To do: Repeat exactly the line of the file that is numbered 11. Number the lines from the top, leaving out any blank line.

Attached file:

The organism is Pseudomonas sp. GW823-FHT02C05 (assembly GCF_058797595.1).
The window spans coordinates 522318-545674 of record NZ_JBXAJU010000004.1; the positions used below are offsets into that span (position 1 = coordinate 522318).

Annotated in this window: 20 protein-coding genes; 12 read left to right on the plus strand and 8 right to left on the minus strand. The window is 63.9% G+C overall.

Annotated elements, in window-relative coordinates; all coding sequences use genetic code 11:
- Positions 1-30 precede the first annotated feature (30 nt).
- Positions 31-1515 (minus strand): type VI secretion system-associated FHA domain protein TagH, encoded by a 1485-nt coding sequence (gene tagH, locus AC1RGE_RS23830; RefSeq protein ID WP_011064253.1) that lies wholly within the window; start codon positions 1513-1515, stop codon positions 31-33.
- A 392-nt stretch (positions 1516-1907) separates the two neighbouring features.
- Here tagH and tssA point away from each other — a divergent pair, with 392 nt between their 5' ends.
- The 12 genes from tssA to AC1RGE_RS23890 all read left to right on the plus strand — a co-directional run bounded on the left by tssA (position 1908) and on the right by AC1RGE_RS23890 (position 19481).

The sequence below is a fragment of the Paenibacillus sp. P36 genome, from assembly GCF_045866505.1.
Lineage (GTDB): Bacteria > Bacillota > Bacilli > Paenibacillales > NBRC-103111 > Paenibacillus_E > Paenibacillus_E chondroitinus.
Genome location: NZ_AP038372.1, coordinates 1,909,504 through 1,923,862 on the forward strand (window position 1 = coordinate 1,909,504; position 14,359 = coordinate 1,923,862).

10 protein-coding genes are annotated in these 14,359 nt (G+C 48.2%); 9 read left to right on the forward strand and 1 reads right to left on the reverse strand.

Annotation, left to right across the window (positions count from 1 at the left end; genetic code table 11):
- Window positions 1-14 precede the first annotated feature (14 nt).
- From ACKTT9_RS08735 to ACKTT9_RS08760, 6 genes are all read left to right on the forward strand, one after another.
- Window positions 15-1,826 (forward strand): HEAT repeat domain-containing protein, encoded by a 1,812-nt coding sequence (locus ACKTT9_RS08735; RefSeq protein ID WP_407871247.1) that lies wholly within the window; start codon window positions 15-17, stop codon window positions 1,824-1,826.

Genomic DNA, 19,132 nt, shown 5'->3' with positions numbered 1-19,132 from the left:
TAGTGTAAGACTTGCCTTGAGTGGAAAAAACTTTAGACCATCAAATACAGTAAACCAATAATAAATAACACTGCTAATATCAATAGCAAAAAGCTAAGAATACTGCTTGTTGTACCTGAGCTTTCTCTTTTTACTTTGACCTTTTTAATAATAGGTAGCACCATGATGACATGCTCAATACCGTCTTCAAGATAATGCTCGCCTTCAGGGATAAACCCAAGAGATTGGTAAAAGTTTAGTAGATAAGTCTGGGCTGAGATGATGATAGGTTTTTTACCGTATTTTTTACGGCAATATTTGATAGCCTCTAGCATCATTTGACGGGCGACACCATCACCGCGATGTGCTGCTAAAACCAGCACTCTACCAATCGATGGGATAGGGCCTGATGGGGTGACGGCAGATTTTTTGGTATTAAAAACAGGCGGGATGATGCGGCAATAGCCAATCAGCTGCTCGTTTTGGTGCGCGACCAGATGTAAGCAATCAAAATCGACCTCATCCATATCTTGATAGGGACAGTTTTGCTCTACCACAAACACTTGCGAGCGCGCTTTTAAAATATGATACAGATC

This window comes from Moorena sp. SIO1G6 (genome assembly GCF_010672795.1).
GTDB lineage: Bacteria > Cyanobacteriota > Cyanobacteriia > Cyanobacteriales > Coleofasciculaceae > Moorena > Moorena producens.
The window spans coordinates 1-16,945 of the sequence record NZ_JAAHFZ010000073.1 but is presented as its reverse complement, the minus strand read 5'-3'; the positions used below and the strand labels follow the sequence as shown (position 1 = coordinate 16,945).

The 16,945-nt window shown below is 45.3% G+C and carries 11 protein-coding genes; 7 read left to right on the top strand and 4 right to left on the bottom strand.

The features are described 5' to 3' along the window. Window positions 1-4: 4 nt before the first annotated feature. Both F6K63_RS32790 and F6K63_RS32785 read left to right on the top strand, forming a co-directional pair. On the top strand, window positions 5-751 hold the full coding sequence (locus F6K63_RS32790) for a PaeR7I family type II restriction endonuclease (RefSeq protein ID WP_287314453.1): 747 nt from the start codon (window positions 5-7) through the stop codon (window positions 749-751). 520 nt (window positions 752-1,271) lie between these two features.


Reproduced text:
Lineage (GTDB): Bacteria > Bacillota > Bacilli > Paenibacillales > NBRC-103111 > Paenibacillus_E > Paenibacillus_E chondroitinus.